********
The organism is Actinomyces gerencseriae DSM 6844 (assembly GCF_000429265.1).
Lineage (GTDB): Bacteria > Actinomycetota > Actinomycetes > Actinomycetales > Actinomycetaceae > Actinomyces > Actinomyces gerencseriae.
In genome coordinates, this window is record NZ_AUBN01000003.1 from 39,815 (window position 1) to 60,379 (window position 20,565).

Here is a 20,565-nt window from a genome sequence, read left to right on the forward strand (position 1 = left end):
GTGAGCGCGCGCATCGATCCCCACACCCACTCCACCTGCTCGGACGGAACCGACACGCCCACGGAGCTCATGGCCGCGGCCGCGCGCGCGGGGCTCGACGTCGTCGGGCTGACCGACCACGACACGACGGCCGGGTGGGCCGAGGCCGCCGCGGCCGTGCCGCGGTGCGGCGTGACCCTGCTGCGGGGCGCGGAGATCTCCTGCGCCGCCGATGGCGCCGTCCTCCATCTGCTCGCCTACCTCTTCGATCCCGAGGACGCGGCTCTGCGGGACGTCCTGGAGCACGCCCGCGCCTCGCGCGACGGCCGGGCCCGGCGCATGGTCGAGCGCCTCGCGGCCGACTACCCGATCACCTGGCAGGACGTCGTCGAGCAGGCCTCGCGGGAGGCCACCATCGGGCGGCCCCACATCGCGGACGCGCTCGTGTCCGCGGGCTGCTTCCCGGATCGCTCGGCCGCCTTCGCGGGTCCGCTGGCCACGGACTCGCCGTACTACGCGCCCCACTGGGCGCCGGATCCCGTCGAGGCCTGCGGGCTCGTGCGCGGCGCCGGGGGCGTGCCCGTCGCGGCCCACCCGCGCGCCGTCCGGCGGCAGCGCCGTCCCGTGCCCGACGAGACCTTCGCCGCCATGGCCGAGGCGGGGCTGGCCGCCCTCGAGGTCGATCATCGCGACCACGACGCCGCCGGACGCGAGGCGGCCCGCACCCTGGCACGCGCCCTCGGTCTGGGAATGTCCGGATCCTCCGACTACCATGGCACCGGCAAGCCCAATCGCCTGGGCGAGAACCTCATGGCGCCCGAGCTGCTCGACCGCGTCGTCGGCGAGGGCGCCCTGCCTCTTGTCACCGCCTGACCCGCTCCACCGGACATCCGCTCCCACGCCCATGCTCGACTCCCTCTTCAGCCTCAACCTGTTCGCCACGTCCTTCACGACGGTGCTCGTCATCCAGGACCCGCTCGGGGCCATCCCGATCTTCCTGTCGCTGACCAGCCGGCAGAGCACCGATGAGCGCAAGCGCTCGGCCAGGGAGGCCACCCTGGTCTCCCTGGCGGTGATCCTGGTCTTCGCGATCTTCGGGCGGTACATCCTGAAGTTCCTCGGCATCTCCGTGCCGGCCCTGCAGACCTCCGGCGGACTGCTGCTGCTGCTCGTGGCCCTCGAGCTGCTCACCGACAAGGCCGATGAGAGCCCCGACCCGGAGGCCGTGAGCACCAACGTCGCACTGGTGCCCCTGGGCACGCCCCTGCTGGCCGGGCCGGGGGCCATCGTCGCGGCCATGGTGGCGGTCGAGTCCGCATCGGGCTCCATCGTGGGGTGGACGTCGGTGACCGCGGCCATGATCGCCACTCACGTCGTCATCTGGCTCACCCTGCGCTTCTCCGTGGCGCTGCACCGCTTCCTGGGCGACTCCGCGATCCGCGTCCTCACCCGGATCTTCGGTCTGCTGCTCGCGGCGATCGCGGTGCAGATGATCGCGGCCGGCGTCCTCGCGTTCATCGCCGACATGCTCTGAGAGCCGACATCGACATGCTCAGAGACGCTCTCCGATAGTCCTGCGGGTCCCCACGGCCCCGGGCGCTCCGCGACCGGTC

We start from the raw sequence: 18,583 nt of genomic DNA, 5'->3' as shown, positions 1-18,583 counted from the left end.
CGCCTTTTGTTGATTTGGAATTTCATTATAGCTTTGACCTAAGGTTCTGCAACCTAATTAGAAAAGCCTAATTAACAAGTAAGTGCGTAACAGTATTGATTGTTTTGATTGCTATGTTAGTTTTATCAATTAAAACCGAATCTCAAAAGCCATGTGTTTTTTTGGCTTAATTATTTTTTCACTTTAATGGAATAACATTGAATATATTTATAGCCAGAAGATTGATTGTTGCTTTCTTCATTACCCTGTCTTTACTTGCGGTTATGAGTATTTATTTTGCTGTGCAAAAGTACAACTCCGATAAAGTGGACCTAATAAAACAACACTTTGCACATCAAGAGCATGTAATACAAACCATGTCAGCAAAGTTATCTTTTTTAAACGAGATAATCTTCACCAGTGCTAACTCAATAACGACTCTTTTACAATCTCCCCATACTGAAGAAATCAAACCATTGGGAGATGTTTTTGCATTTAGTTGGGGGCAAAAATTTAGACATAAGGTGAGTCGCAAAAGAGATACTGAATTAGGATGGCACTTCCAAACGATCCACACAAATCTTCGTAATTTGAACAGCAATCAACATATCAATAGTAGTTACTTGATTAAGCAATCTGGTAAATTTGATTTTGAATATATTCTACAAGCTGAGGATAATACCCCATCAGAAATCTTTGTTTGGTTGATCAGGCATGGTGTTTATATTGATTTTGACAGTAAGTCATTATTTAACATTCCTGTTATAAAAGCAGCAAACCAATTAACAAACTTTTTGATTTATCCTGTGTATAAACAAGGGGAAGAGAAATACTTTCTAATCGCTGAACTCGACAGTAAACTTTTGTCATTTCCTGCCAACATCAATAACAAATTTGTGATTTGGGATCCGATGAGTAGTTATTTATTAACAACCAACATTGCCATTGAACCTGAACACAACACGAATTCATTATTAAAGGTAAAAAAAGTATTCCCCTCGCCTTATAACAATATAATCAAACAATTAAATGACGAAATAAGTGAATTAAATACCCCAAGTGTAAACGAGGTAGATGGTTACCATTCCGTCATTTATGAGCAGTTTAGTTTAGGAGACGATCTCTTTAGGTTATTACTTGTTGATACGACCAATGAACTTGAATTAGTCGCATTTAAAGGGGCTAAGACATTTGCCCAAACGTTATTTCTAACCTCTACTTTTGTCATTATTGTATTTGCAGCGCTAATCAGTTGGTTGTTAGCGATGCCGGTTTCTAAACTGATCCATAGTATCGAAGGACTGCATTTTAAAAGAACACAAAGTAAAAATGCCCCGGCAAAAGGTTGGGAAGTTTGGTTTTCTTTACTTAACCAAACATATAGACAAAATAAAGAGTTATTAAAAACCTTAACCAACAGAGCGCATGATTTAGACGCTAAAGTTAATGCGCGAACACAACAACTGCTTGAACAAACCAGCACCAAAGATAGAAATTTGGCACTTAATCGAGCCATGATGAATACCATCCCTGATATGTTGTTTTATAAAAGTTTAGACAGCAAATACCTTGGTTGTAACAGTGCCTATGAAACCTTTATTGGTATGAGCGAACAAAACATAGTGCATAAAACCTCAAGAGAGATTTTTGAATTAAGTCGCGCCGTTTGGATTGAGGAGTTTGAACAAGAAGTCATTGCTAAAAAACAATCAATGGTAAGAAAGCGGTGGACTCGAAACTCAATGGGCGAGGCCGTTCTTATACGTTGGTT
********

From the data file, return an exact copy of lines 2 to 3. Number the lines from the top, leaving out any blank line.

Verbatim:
Lineage (GTDB): Bacteria > Actinomycetota > Actinomycetes > Actinomycetales > Actinomycetaceae > Actinomyces > Actinomyces gerencseriae.
In genome coordinates, this window is record NZ_AUBN01000003.1 from 39,815 (window position 1) to 60,379 (window position 20,565).